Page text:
[264] Despair
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[264] Despair

Recently, Andrew Yang stated, “Our country is falling apart …. We are seeing record high levels of depression, suicide and overdoses. Our corporations are recording record profits while our people are literally dying younger.”

Yang’s comments pertain to the phenomenon of people dying younger—for the first time in a century the lifespan of Americans is getting shorter.  A series of studies, among them a study by the National Center for Health Statistics, indicate that the lifespan decline is due to “deaths of despair.”

We are talking about self-inflicted—direct or indirect—deaths.  They include drug overdoses, liver disease related to alcohol, obesity, and suicides. In a similar vein, there are significant increases in homelessness, mental health issues, and gun violence.

Many attribute these increases to the deterioration of the US nuclear family.  A good case can be made for this to be a major cause.  According to Pew Research, 35% of US children are living with no parents or an unmarried parent in 2017—about 20 million.  It was 15% a half century ago. reached has jumped from 15 percent 1968 to 35 percent in 2017.

Pew also reported that 46 percent of two-parent homes have both parents working full-time. Princeton University’s Fragile Families and Child Wellbeing Study, found that children raised in a home in which parents were cohabiting, or where there was a lone parent, had dropout rates twice that of those from traditional families.

In short, the Princeton report stated that “most scholars now agree that children raised by two biological parents in a stable marriage do better than children in other family forms across a wide range of outcomes.”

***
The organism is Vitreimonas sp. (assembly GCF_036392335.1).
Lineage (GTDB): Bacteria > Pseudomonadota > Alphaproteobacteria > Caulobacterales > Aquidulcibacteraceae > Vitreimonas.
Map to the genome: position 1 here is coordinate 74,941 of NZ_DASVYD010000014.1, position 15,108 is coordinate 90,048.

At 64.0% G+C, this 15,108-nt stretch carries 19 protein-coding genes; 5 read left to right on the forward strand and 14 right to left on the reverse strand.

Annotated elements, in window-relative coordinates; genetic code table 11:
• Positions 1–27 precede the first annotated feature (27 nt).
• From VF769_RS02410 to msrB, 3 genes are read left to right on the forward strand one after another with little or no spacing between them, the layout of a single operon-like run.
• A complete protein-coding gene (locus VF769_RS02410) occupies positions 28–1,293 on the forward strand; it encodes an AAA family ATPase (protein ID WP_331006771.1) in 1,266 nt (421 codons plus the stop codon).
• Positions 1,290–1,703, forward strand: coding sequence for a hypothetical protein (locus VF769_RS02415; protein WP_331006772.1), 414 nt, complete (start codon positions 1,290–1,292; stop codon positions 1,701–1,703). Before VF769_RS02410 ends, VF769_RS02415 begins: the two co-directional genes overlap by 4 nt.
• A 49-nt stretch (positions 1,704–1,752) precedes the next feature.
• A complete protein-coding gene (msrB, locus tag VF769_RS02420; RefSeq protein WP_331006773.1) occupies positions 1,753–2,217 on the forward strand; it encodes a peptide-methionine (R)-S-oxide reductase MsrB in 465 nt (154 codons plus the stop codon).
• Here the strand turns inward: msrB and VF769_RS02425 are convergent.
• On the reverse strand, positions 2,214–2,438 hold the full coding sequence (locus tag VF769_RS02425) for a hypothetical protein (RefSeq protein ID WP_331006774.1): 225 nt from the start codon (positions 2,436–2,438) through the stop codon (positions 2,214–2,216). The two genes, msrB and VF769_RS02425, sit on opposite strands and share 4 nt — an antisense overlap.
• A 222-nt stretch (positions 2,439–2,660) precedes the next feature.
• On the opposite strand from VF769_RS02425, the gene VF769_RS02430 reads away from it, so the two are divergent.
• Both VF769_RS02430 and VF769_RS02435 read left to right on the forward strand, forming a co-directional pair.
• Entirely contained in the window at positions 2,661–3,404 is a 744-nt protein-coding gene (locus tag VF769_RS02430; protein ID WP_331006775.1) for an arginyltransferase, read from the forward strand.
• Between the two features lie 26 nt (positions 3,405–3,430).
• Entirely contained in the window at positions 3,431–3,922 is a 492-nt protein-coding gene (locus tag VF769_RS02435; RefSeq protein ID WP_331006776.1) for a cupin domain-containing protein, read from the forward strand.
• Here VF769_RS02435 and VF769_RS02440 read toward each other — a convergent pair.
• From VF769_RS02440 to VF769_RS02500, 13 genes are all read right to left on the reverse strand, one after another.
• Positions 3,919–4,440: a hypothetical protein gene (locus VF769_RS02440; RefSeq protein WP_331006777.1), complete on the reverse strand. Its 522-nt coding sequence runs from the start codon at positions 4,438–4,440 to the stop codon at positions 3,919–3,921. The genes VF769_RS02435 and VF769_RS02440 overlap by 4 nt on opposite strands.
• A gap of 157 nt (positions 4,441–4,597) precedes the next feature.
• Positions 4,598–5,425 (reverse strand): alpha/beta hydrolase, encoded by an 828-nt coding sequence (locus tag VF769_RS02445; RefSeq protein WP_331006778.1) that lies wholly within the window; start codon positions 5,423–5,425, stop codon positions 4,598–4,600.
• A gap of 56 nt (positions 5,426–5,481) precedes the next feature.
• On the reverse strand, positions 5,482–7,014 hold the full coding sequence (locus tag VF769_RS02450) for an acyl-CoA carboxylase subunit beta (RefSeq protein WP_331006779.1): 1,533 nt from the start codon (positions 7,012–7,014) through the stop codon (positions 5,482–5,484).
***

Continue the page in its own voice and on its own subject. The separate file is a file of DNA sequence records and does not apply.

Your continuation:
None of this should be very surprising.  Christians are pro-family for more than theological reasons.  But for me, this tidy summary of solid studies does not really address despair.

Despair is everywhere.  Its manifestations—drug and alcohol abuse, obesity, and suicide—are very present among rich and seemingly stable families.

Despair is a psychological condition related to purposelessness, and lack of purpose is an outcome of spiritual emptiness.  Spiritual emptiness is a consequence of secularism–godlessness. The more a society abandons the belief in a Creator, one who has a purpose for his creation, the more meaningless and empty become the lives of its people.

There is much to be said—sociologically and theologically–for making certain mom and dad are married, living together, and spending time with their children.  But until our society stops trying to drive God out of its life, until it starts looking up toward heaven, rather than down on their smartphones for purpose, family structure will not count for much. DC

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